For, 'tis no child, but monster;  therefore Crosse
Your joy in crosses, elso, 'tis double losse,
And crosse thy senses, else, both they, and thou
Must perish soone, and to destruction bowe.
For if the'eye seeke good objects, and will take
No crosse from bad, wee cannot scape a snake.
So with harsh, hard, sowre, stinking, crosse the rest,
Make them indifferent; call nothing best.
But most the eye needs crossing, that can rome,
And move;  to th'others th'objects must come home.
And crosse thy heart:  for that in man alone
Points downewards, and hath palpitation.
Crosse those dejections, when it downeward tends,
And when it to forbidden heights pretends.
And as thy braine through bony walls doth vent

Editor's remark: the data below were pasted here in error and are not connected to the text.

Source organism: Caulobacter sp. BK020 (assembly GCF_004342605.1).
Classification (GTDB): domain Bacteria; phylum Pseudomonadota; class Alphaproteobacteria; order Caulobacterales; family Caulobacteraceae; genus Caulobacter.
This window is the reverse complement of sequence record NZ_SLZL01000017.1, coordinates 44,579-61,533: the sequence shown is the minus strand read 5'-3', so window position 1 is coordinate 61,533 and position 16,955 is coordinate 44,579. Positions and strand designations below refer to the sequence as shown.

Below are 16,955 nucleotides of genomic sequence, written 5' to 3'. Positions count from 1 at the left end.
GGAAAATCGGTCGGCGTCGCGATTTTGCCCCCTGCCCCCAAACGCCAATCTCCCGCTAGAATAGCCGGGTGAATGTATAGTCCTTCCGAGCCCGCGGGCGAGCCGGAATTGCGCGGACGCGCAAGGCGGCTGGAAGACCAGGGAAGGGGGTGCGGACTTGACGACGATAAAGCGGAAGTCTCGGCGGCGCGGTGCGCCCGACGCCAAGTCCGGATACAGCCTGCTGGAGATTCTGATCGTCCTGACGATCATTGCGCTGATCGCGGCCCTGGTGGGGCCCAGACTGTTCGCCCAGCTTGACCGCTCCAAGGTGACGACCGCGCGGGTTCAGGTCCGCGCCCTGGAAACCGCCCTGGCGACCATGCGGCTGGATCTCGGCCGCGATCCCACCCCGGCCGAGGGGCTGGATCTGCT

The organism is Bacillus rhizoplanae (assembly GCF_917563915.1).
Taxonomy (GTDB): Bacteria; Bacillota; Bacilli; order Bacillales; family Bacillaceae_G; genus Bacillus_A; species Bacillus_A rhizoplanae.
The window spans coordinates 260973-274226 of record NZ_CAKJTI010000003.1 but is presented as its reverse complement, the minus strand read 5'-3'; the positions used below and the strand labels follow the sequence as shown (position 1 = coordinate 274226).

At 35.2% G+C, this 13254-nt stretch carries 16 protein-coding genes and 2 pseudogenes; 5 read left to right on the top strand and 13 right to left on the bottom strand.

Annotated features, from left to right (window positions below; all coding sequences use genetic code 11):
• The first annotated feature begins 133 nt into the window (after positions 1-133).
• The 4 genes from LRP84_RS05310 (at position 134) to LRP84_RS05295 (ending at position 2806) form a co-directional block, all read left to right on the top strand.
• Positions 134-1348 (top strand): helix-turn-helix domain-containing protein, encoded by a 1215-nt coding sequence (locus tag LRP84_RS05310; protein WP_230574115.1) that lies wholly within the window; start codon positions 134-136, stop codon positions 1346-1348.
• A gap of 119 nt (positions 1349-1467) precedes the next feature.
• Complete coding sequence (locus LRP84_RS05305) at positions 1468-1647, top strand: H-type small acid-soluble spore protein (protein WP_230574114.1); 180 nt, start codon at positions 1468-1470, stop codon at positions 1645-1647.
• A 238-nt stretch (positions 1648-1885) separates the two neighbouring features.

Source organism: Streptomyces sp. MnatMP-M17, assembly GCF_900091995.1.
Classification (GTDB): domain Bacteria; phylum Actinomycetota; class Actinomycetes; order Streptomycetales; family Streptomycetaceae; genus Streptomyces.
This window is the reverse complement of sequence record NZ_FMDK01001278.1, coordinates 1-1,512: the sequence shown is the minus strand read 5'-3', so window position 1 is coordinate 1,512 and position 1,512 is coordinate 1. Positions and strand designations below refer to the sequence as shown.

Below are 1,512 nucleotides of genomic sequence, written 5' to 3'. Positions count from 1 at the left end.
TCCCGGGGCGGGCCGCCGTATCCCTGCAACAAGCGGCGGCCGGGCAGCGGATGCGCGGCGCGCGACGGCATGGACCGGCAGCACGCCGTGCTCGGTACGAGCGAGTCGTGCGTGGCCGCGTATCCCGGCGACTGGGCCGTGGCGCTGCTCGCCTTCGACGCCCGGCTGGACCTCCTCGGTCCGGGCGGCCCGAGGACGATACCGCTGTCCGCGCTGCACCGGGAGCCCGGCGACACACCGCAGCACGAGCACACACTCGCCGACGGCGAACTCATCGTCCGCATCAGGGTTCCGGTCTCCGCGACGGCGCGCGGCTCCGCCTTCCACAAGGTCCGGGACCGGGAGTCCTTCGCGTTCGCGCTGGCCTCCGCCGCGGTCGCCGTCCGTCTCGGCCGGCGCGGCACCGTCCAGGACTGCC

By sutures, which a Crosses forme present,
So when thy braine workes, ere thou utter it,
Crosse and correct concupiscence of witt.
Be covetous of Crosses, let none fall.
Crosse no man else, but crosse thy selfe in all.
Then doth the Crosse of Christ worke fruitfully
Within our hearts, when wee love harmlesly
That Crosses pictures much, and with more care
That Crosses children, which our Crosses are.

Tuesday, February 8, 2011

Scouting Around

It was great fun to follow little Scout around the yard for an hour while he explored his world. I took a slew of pictures trying to catch something of the Serious Scientist and Joyful Naturalist I was observing.

He is so good at walking on icy snow...I wonder how it feels to be so close to the surface and have a short toddly stride. Evidently pretty secure. Walking on snow was part of the adventure he was enjoying, and he never once slipped.